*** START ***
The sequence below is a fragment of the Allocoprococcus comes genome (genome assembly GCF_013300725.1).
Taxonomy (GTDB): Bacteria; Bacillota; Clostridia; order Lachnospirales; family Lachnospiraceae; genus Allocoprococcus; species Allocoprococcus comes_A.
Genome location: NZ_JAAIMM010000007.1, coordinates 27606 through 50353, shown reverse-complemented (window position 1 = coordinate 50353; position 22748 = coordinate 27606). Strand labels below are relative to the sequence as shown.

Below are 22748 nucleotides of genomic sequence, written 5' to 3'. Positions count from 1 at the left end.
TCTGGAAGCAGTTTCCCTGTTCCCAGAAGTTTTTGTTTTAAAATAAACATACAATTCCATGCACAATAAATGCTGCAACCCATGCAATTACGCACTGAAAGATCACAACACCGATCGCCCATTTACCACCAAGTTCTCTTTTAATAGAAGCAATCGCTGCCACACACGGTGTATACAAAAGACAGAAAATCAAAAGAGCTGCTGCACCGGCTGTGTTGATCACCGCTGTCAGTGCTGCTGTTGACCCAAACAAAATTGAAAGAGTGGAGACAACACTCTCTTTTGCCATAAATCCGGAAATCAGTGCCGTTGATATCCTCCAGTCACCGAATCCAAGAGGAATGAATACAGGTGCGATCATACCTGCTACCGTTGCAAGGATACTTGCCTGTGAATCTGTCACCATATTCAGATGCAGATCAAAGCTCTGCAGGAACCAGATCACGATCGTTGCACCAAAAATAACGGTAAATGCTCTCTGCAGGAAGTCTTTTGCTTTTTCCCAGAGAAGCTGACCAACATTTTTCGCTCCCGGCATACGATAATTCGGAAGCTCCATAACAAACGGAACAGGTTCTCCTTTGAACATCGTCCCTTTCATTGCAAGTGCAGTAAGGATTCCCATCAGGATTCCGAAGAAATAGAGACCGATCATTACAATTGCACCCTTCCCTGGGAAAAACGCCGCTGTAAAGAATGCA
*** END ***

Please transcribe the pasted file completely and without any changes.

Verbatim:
The sequence below is a fragment of the Allocoprococcus comes genome (genome assembly GCF_013300725.1).
Taxonomy (GTDB): Bacteria; Bacillota; Clostridia; order Lachnospirales; family Lachnospiraceae; genus Allocoprococcus; species Allocoprococcus comes_A.
Genome location: NZ_JAAIMM010000007.1, coordinates 27606 through 50353, shown reverse-complemented (window position 1 = coordinate 50353; position 22748 = coordinate 27606). Strand labels below are relative to the sequence as shown.

Below are 22748 nucleotides of genomic sequence, written 5' to 3'. Positions count from 1 at the left end.
TCTGGAAGCAGTTTCCCTGTTCCCAGAAGTTTTTGTTTTAAAATAAACATACAATTCCATGCACAATAAATGCTGCAACCCATGCAATTACGCACTGAAAGATCACAACACCGATCGCCCATTTACCACCAAGTTCTCTTTTAATAGAAGCAATCGCTGCCACACACGGTGTATACAAAAGACAGAAAATCAAAAGAGCTGCTGCACCGGCTGTGTTGATCACCGCTGTCAGTGCTGCTGTTGACCCAAACAAAATTGAAAGAGTGGAGACAACACTCTCTTTTGCCATAAATCCGGAAATCAGTGCCGTTGATATCCTCCAGTCACCGAATCCAAGAGGAATGAATACAGGTGCGATCATACCTGCTACCGTTGCAAGGATACTTGCCTGTGAATCTGTCACCATATTCAGATGCAGATCAAAGCTCTGCAGGAACCAGATCACGATCGTTGCACCAAAAATAACGGTAAATGCTCTCTGCAGGAAGTCTTTTGCTTTTTCCCAGAGAAGCTGACCAACATTTTTCGCTCCCGGCATACGATAATTCGGAAGCTCCATAACAAACGGAACAGGTTCTCCTTTGAACATCGTCCCTTTCATTGCAAGTGCAGTAAGGATTCCCATCAGGATTCCGAAGAAATAGAGACCGATCATTACAATTGCACCCTTCCCTGGGAAAAACGCCGCTGTAAAGAATGCA